On Sunday 21st October, the European Polar Board and INTERACT convened a panel session at the Arctic Circle Assembly 2018 in Reykjavik, titled Minimising the footprint of Arctic research. A range of experts in polar research and logistics discussed the management and minimisation of negative environmental and social impacts of research activities in the Arctic, and provided recommendations on how improvements could be made.
- Brenda Konar (College of Fisheries and Ocean Sciences, University of Alaska Fairbanks)
- Birgit Njåstad (Norwegian Polar Institute)
- Hannele Savela (INTERACT/Thule Institute, University of Oulu)
- Annette Scheepstra (Arctic Centre, University of Groningen)
- Elmer Topp-Jørgensen (INTERACT/FARO/Aarhus University)
Chair: Kirsi Latola (European Polar Board/Thule Institute, University of Oulu)
Polar research is an essential component of global efforts to address the big issues of the 21st century for planet Earth. However, polar environments are among the most sensitive and remote on the planet. It is therefore imperative that efforts are made to minimise the negative impacts of all activities in the polar regions, including those relating to research. Hundreds of field campaigns are conducted throughout the circumpolar Arctic at various scales each year, with diverse levels of environmental impact from region to region depending on type and intensity of activities.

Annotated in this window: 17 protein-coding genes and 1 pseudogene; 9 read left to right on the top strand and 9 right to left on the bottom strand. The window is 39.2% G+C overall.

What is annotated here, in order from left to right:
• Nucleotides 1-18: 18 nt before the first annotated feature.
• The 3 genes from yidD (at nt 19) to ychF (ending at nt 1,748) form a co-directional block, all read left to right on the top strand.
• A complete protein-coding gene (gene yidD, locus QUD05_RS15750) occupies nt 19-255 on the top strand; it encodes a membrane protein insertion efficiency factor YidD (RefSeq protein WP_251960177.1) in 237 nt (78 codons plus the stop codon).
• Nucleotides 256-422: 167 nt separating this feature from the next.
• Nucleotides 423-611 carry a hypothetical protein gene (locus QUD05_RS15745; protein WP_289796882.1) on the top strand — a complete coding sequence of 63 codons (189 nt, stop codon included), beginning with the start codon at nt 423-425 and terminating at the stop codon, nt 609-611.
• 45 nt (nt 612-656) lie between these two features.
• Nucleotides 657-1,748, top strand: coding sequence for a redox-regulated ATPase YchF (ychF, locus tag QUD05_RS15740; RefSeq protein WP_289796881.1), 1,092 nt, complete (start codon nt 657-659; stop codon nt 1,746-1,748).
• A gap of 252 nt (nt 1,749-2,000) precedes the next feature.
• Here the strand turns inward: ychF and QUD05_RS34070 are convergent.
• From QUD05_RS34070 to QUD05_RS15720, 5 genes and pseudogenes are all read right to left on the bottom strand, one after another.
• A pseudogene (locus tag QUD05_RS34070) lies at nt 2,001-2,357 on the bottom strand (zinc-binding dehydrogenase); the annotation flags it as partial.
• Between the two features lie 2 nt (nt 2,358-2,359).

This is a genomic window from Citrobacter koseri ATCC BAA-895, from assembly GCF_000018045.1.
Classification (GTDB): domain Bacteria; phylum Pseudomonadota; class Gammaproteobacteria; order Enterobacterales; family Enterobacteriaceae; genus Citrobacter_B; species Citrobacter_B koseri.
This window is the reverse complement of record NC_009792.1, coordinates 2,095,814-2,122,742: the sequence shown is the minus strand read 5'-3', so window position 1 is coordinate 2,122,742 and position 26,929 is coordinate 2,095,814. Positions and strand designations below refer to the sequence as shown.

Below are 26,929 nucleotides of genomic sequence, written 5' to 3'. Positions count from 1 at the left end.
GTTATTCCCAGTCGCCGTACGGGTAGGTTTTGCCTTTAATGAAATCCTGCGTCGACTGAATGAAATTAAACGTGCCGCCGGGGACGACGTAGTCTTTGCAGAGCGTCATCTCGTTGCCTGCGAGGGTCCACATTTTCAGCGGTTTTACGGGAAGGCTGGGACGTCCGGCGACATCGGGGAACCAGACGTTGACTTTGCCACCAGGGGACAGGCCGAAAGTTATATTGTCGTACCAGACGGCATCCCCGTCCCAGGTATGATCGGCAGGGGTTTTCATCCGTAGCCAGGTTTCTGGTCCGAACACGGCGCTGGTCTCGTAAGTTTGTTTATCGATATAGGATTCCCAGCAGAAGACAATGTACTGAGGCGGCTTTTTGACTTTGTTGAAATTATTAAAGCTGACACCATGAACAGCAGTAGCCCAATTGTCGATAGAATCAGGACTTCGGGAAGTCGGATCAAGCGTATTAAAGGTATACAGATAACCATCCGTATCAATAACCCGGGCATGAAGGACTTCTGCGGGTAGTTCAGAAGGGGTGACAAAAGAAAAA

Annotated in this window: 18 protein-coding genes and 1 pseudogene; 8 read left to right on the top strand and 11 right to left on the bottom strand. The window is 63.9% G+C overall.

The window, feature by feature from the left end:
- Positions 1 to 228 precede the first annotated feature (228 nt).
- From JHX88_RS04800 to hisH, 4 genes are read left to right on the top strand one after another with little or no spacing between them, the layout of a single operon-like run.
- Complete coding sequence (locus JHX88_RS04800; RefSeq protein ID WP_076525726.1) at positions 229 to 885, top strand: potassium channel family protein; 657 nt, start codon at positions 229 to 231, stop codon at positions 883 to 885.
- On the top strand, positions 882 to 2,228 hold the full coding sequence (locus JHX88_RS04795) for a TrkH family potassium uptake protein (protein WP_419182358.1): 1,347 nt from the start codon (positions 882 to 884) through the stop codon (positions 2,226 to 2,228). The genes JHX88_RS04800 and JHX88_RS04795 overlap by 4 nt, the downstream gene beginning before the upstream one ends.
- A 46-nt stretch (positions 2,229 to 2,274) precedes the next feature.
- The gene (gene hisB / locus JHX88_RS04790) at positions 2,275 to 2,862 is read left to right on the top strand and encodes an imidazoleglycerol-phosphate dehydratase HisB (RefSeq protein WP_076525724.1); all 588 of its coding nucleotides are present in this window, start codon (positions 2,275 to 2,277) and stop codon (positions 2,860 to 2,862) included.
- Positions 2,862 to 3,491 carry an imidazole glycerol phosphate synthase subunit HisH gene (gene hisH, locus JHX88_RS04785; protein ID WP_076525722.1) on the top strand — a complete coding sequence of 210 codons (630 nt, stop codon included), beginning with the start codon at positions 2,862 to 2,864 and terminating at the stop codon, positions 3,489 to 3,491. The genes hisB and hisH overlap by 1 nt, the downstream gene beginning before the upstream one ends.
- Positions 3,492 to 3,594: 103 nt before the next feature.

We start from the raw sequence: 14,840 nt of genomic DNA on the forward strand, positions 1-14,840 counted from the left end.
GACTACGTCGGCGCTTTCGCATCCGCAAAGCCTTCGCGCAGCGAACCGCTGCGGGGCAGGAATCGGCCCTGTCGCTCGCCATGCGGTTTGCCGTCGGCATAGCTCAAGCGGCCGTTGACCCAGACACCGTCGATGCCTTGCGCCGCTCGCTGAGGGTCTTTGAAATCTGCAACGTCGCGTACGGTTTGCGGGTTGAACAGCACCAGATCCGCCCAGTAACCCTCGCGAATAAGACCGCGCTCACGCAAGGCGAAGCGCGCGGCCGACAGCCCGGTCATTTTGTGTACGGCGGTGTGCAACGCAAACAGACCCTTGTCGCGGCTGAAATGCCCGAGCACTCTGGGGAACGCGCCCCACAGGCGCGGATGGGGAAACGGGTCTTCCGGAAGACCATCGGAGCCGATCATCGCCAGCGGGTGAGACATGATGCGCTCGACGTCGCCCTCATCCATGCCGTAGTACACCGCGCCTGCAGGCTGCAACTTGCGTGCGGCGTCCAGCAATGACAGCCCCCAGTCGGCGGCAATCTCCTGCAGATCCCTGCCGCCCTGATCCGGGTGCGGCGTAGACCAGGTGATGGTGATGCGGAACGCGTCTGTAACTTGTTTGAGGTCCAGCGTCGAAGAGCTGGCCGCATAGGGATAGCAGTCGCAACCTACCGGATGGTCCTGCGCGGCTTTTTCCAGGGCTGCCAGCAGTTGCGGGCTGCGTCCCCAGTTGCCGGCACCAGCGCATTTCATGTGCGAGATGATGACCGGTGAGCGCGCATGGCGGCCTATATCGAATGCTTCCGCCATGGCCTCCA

While the footprint of individual field campaigns may be small, the cumulative environmental impacts of research activities across the Arctic are significant. Field campaigns generate waste, which can pollute if not correctly dealt with, potentially introduce invasive species to Arctic environments, and possibly disturb sensitive flora, fauna, and fragile ecosystems and landscape features. Furthermore, the social impacts of research activities on small, remote communities, particularly in the peak Arctic summer field season, are not insignificant. This breakout session
explored ways in which these impacts can be minimised and properly managed with the help of best practice guidelines, communication with local communities, environmental and cultural sensitivities, new technologies, avoiding duplications of effort, and utilisation existing observations, all without compromising research quality.
A report, summarising discussions during the session, and detailing recommendations from the panel on how to better manage the footprint of Arctic research, is available here.